Sylvia Burbery is delighted that she no longer spends most of her life travelling for work.
“I am grateful that the pandemic has forced us to step back and look at ways of working we took for granted,” said the regional president for emerging markets at Mars petcare brand Royal Canin.
“I am very happy not to go back to spending 80% of my time travelling. I am not even sure it will be 50%,” Burbery said from her home office in Paris.
Burbery’s sentiments are echoed by workers around the world who are tired of the grind of corporate travel. This is bad news for the airlines, hotels and conference centres that rely on this lucrative business.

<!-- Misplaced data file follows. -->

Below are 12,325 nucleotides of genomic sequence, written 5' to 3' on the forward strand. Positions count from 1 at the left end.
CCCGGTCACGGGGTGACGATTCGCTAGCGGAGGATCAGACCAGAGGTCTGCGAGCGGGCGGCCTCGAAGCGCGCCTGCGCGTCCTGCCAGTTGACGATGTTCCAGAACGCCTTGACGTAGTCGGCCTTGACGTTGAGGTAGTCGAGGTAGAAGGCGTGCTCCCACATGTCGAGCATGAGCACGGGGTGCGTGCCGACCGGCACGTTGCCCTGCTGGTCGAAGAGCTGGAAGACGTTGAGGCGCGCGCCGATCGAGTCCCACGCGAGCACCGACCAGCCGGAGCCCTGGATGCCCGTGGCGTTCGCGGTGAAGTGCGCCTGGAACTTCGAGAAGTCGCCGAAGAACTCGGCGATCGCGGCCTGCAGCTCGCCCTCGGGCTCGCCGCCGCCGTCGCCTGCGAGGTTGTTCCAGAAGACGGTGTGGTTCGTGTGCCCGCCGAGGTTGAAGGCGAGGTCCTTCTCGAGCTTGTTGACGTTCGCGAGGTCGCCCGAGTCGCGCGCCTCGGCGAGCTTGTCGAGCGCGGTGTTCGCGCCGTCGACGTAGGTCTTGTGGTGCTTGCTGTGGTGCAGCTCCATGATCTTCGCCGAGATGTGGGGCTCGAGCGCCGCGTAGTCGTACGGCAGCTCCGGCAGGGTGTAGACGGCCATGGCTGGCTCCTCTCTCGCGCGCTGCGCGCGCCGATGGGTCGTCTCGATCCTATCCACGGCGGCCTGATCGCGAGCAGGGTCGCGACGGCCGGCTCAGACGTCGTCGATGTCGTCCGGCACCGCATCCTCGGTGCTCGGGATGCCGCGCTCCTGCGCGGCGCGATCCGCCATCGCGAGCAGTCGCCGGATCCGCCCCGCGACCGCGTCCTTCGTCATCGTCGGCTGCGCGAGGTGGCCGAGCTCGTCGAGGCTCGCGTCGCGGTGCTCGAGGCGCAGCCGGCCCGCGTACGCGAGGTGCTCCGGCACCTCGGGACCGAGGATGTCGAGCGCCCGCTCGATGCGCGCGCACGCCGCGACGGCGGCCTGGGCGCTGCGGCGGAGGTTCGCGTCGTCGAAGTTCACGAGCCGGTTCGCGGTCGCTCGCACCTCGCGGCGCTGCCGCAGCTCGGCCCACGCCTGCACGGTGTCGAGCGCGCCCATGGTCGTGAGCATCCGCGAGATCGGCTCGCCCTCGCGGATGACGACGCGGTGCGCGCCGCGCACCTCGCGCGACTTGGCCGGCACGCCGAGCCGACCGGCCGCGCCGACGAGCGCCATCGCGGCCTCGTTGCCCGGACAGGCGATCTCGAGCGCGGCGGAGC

Mars, the family-owned snack and pet food company, said cost, environmental and health considerations were behind its decision to keep travel to less than half pre-pandemic levels, meaning 145,000 fewer flights per year.
Nici Bush, Mars global vice president for workplace transformation, said reducing travel could also make senior jobs more attractive to people with families.
She said 700 staff members could attend online strategy or sales events compared with the 100 people who used to meet in person: “You can really be more surgical about when you travel.”
Niklas Andreen, the chief operating officer of global corporate travel management firm CWT, knows the prospects are slim for a quick bounce back to pre-pandemic levels for the business travel sector.